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You may be familiar with the phrase “toxic masculinity” — it’s the idea that our society has deemed certain traits and behaviors as “masculine,” and that doing so and encouraging men to adhere to that definition can be unhealthy for men, women, or everyone. For instance, we encourage boys to stifle many of their emotions and tell them it’s “girl” (undesirable) to cry, which leads to a whole host of psychological problems for men in later years.
A recent study has shown yet another downside to toxic masculinity and I have to say, it’s really on the nose about the “toxic” bit. Marketing researchers found that toxic masculinity may be to blame for men being way less environmentally friendly compared to women, who are much more likely to recycle, buy “green” products, and not litter.
The researchers conducted several different studies involving more than 2,000 people in America and China. For instance, both male and female test subjects were more likely to consider a person feminine if they brought reusable grocery bags to the store instead of using plastic. They even thought of themselves as more feminine after they were asked to remember a time they did something good for the environment.
These first studies established a link between environmentalism and femininity, so next the researchers tested whether that link was enough to discourage men from being “green” in order to protect their perceived masculinity. The researchers gave men a gift card and asked them to buy a lamp, a backpack, and batteries, all of which had “green” and non-green options. Some of the men were given a regular plain gift card while the other half got a card that threatened their masculinity because it was pink and had flowers on it. And let’s just take a moment to appreciate how fragile masculinity is: a pink card with flowers on it was enough to threaten it.
Sure enough, men who were “threatened” tended to reassert their masculinity by buying the conventional products instead of the “green” products bought by the men with the plain gift card. Yep: a pink gift card was enough to dissuade a man from being environmentally friendly.
I want to be really clear here that when I’m talking about, condemning, or mocking toxic masculinity, I’m not criticizing men. Well, not a particular man. This is our society, and like women, men are raised to believe certain “truths” even when they’re far from true. Men are raised to be tough heroes, just as women are raised to think of themselves as princesses and damsels and that mindset can be impossible to shake even when you know it’s bullshit.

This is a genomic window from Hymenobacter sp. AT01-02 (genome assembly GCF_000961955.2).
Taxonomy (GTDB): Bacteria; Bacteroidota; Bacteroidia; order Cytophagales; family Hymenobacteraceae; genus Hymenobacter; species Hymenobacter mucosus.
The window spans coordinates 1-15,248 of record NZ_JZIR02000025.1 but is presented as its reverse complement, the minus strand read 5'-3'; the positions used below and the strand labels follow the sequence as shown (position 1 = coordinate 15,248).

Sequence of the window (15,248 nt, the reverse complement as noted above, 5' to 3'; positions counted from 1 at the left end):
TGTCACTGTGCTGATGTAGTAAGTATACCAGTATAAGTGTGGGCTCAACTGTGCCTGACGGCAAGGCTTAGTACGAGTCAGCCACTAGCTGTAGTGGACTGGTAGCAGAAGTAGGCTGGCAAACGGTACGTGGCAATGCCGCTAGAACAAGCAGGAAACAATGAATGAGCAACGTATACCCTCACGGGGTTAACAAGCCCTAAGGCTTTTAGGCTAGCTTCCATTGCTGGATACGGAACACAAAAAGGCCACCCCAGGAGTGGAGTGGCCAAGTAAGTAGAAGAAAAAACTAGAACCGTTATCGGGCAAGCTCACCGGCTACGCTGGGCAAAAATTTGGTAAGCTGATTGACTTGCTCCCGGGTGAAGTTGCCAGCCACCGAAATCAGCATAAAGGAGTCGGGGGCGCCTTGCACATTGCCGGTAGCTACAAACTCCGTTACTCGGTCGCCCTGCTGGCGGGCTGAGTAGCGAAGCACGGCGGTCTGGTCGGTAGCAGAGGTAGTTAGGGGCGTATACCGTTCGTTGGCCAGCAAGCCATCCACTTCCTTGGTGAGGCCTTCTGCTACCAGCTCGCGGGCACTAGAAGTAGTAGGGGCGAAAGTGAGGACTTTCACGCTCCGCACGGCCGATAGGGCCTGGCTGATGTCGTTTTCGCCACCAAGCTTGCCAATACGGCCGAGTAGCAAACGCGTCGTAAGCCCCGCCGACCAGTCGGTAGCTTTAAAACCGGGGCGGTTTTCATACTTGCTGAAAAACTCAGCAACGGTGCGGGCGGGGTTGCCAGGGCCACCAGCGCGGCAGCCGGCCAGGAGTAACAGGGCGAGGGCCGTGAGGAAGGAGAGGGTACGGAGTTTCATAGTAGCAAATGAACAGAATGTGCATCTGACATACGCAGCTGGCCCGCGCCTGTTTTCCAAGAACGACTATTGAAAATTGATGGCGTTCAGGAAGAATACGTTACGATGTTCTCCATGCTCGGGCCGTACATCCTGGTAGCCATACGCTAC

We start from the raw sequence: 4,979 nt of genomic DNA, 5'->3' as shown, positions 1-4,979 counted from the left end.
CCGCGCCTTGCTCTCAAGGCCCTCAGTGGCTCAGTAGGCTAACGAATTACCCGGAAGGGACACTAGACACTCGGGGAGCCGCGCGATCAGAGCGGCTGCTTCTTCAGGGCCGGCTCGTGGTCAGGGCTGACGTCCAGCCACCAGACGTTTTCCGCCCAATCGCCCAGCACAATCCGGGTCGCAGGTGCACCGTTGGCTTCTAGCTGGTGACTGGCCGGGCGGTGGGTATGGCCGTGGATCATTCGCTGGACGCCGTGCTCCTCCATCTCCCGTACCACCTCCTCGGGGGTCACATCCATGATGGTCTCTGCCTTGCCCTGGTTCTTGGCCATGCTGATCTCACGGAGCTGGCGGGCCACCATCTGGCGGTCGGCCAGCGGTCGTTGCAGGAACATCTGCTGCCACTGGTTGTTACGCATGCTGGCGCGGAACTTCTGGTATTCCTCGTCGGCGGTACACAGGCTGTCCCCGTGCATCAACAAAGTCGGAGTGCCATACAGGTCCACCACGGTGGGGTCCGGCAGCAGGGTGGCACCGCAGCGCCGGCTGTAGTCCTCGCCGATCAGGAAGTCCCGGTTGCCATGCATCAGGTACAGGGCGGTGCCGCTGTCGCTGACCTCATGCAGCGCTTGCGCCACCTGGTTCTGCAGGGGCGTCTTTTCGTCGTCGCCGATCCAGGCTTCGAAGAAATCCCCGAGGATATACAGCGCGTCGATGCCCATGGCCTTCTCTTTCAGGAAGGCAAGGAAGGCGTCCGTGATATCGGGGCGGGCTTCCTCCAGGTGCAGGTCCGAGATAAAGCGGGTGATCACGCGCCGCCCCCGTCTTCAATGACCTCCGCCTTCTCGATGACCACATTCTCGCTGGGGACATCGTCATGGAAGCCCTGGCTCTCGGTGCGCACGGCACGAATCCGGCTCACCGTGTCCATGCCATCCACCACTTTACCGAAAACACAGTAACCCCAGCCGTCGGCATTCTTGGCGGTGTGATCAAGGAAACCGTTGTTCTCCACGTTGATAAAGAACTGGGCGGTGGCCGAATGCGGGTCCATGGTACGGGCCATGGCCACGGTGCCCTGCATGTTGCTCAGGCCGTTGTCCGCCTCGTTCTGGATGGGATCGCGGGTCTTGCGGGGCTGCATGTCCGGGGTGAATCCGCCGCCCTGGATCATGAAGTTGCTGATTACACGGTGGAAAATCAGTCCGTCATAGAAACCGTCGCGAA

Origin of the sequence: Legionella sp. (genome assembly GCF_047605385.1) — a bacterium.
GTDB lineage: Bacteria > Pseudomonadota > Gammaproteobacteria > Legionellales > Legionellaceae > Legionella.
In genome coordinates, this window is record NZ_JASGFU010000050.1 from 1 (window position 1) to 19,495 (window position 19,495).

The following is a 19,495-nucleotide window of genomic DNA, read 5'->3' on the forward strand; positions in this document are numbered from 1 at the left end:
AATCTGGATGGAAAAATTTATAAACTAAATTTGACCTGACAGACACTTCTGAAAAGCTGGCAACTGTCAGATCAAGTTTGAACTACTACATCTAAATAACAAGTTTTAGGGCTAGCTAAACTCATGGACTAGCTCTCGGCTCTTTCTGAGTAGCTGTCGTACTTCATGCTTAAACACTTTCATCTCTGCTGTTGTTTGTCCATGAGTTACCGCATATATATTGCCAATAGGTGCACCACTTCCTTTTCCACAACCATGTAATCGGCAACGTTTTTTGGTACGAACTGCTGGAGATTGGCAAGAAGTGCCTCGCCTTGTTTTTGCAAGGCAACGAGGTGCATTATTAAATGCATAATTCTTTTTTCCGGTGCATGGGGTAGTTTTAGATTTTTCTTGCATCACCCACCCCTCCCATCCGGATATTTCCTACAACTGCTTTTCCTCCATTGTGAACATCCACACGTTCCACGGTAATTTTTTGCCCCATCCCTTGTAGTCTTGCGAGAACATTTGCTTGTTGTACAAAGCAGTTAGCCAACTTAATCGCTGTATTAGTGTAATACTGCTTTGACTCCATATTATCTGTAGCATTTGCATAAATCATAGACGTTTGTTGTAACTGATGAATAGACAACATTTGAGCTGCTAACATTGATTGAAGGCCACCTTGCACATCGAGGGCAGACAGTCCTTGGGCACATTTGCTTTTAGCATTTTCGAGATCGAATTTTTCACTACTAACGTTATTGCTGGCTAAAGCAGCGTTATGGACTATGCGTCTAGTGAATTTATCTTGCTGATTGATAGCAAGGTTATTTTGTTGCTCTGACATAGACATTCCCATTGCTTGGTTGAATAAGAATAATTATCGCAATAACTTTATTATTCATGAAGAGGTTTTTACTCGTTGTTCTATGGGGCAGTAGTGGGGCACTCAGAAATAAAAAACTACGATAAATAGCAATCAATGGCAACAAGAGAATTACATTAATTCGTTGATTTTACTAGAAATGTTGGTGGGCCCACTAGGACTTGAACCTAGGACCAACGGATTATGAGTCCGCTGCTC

Ideally, the solution to this problem would be to dismantle our society’s expectations of men, raising boys to understand that their feelings are natural and normal, and in no way makes them less “manly.” We’d also teach everyone that being less “manly” isn’t a bad thing anyway, and that there’s nothing wrong with being a woman, or feeling feminine, or wearing a skirt, or wearing makeup, or owning a cat.
Unfortunately, that’s not going to happen — at least not this century. So until we get there, the solution is to make sure that masculinity isn’t threatened when advertising “green” products or when encouraging men to adopt “green” behaviors.
I learned an interesting fact while reading up on all this, and of all places it came from the Reddit comment section where a user points out that Texas nailed this concept back in the 1980s. The Texas Department of Transportation wanted to reduce littering, and they noted that the biggest litterers were men aged 18 to 35. So they put up signs along the roadways with a brilliant slogan that ended up reducing the total amount of litter by 72% between 1986 and 1990. That slogan? Don’t mess with Texas.
That slogan went on to become so famous that I’ve only been to Texas a few times and I’ve heard of it, but I had no idea about its origins. In fact, it’s still the anti-littering slogan as you can see by visiting dontmesswithtexas.org. By making anti-littering a tough, manly thing to do, Texas was decades ahead of the science. And let’s be honest, how often can you say something like that about Texas? Well done to them!
I wonder if one of the reasons eco-friendly practices threaten toxic masculinity is because care for the environment is basically a large-scale form of taking care of one’s house? After all, housekeeping and domestic arts are generally associated with women, not men. And perhaps by extension, environmental practices are as well.
I think maybe the fact that eco-friendly practices have a domestic feel to them, as well as the fact that such practices are the antithesis of things like slaying or other acts that prove “toughness”, are what do this. After all, not all things supported by toxic masculinity are destructive, but none of them are things associated explicitly with home care. Care for the environment is – even the origin of “ecology” indicates that, comes from “oikos” which is Greek for home. But even if one does not know that origin, the domestic associations are pretty obvious, especially since moms or other homemakers tell people to do pretty much the same or similar types of things with one’s house that ecologists say to do for the Earth.
Why would it have to be threatening? Maybe it doesn’t even show up on the radar at all…
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